A series of three storms blew through Westman yesterday, leaving more than 30 mm of rain behind in some places, as well as knocking branches off of trees and knocking out the power in some areas.
Environment Canada says that Brandon hit a high temperature of 33.2ºC at around 5 p.m., with humidity pushing the Humidex up to 37 at that hour.
That was just a couple of degrees away from setting a record. The hottest May 29 on record for Brandon was in 1988; temperatures that year hit 35.2ºC at the airport, and a full 36ºC in the city.
Carberry and Melita each set hot-weather records yesterday, though. Carberry hit 32.4ºC, smashing by more than four degrees the old record of 28.3ºC for May 29, 1995. And Melita topped out at 32.5ºC, just a half-degree warmer than the 32ºC recorded on May 29, 2003. Wasagaming tied their record of 30.5ºC, set in 1986.
Carman and Morden tied as the hot spot of Canada on Thursday, just nudging past Brandon to hit 33.4ºC.
But with the heat and humidity came the storms — three total, with plenty of thunder and lightning that blew through Brandon at around 9 a.m., at around 8 p.m. and again at around 10 p.m.
In total, 35.6 mm of rain fell in Brandon during the storms. Weather stations operated by the provincial agriculture department make that one of the higher provincial totals. Melita got 39.7 mm, Forrest recorded 34 mm and Souris received 29.2 mm.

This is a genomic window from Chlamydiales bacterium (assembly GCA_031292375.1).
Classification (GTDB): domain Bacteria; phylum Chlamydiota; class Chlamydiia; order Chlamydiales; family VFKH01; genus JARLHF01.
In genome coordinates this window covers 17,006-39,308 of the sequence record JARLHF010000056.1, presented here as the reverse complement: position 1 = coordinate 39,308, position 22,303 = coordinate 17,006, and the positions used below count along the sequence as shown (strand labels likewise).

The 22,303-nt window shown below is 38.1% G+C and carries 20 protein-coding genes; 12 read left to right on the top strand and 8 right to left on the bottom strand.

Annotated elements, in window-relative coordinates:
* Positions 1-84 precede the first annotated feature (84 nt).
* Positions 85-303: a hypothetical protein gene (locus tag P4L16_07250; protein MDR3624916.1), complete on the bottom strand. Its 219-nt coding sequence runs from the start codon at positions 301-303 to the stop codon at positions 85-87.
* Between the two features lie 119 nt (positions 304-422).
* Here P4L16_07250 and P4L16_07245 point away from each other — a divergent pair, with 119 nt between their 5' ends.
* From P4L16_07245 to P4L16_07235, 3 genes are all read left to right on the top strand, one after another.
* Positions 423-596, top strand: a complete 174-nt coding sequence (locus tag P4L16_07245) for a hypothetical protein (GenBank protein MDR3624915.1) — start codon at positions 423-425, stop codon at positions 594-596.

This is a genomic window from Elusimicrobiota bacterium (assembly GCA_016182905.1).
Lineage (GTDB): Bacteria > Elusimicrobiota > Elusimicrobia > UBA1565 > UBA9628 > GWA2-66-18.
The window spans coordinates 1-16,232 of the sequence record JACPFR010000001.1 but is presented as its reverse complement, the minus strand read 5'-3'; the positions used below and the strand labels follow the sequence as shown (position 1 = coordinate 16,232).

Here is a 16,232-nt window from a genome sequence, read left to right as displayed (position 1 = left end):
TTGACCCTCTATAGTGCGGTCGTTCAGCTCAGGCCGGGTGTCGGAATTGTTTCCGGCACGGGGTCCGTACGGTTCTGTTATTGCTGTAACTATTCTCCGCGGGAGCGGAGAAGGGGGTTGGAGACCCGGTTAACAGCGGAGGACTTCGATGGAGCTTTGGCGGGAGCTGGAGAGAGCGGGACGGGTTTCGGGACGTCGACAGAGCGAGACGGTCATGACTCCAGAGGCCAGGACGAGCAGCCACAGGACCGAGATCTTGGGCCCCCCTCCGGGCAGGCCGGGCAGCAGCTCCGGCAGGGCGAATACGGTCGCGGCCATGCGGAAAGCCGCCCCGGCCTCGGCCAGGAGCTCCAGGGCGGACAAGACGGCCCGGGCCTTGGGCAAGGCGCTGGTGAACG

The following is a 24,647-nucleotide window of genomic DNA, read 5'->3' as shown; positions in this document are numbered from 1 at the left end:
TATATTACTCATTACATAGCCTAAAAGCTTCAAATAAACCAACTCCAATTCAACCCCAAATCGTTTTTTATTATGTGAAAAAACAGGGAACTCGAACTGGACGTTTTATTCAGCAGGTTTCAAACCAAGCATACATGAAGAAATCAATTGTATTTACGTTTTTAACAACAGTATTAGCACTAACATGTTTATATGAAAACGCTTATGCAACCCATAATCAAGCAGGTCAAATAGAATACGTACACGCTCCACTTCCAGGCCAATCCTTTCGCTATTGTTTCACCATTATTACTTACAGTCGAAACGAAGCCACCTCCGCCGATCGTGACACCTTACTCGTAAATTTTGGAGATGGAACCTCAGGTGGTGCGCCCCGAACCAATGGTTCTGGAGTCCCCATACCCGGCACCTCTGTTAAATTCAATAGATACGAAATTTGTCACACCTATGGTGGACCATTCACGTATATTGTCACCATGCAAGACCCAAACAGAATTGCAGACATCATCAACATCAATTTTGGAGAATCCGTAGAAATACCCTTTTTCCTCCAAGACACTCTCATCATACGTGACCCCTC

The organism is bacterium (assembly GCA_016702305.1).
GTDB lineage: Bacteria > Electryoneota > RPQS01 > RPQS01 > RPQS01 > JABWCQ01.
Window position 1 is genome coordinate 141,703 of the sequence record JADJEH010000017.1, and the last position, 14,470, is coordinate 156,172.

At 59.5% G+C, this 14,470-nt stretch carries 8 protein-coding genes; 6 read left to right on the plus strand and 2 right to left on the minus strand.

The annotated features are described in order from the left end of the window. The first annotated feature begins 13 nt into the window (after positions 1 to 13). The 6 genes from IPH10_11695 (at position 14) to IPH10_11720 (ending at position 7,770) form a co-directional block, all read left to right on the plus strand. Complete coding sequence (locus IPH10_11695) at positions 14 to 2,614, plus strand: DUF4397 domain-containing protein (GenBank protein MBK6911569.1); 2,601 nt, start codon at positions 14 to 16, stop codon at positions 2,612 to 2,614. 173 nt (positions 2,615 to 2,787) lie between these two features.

Further north, Swan Valley got a dump of 51 or 53 mm, as measured at two separate stations — enough to close Highway 10 due to flooding over the road and upend a culvert along Highway 83 (see tweets from the area, below).
Brief periods of stiff winds were recorded as well, as the storms gusted through. Several branches and trees were blown over, and power was out for a time in some portions of Brandon.
The maximum wind gust was reocrded as 74 km/h in Brandon. Elsewhere in Westman, Deloraine and Wawanesa hit 79 km/h, and Forrest hit 80 km/h.
Boissevain and Killarney had a maximum wind gust of around 70. A gust recorded at an eye-popping 235 km/h in Souris was an artifact of the station, and not indicative of an actual gust, according to a provincial agriculture meteorologist, who said he has been bedeviled by anomalous readings at the Souris station before.
Hwy 10 between Bowsman and Birch River. Water flooded the road overnight. pic.twitter.com/9ps3SaDWTL— Riley Laychuk (@RileyLaychuk) May 30, 2014
Culvert upended on Hwy 83 this afternoon. pic.twitter.com/q1FViUDmNJ— Riley Laychuk (@RileyLaychuk) May 30, 2014